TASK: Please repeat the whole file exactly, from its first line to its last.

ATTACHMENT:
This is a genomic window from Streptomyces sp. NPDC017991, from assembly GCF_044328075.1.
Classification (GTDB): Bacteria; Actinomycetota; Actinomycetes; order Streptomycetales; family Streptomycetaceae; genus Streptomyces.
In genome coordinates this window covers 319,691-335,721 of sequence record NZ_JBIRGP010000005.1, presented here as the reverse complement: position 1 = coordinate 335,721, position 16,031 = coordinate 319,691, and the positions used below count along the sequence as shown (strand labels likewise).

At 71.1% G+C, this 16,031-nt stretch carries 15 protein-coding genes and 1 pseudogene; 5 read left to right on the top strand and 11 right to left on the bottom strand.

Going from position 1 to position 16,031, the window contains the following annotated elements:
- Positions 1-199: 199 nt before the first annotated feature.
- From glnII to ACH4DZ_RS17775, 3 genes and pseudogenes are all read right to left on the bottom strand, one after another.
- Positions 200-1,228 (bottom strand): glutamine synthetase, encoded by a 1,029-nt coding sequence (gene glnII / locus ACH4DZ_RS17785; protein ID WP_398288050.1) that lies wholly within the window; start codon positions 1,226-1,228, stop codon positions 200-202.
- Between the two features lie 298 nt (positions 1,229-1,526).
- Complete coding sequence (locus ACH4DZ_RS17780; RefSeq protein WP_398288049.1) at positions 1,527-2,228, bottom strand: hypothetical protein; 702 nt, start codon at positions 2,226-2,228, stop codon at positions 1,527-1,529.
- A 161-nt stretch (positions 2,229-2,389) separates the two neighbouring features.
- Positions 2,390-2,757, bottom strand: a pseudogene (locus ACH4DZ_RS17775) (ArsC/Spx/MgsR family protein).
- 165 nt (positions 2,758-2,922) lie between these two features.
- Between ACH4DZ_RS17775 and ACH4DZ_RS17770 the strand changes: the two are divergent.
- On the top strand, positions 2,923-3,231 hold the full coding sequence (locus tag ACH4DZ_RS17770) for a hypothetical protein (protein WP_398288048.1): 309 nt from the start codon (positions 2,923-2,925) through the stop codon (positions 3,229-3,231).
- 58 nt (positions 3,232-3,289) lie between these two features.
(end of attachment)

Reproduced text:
This is a genomic window from Streptomyces sp. NPDC017991, from assembly GCF_044328075.1.
Classification (GTDB): Bacteria; Actinomycetota; Actinomycetes; order Streptomycetales; family Streptomycetaceae; genus Streptomyces.
In genome coordinates this window covers 319,691-335,721 of sequence record NZ_JBIRGP010000005.1, presented here as the reverse complement: position 1 = coordinate 335,721, position 16,031 = coordinate 319,691, and the positions used below count along the sequence as shown (strand labels likewise).

At 71.1% G+C, this 16,031-nt stretch carries 15 protein-coding genes and 1 pseudogene; 5 read left to right on the top strand and 11 right to left on the bottom strand.

Going from position 1 to position 16,031, the window contains the following annotated elements:
- Positions 1-199: 199 nt before the first annotated feature.
- From glnII to ACH4DZ_RS17775, 3 genes and pseudogenes are all read right to left on the bottom strand, one after another.
- Positions 200-1,228 (bottom strand): glutamine synthetase, encoded by a 1,029-nt coding sequence (gene glnII / locus ACH4DZ_RS17785; protein ID WP_398288050.1) that lies wholly within the window; start codon positions 1,226-1,228, stop codon positions 200-202.
- Between the two features lie 298 nt (positions 1,229-1,526).
- Complete coding sequence (locus ACH4DZ_RS17780; RefSeq protein WP_398288049.1) at positions 1,527-2,228, bottom strand: hypothetical protein; 702 nt, start codon at positions 2,226-2,228, stop codon at positions 1,527-1,529.
- A 161-nt stretch (positions 2,229-2,389) separates the two neighbouring features.
- Positions 2,390-2,757, bottom strand: a pseudogene (locus ACH4DZ_RS17775) (ArsC/Spx/MgsR family protein).
- 165 nt (positions 2,758-2,922) lie between these two features.
- Between ACH4DZ_RS17775 and ACH4DZ_RS17770 the strand changes: the two are divergent.
- On the top strand, positions 2,923-3,231 hold the full coding sequence (locus tag ACH4DZ_RS17770) for a hypothetical protein (protein WP_398288048.1): 309 nt from the start codon (positions 2,923-2,925) through the stop codon (positions 3,229-3,231).
- 58 nt (positions 3,232-3,289) lie between these two features.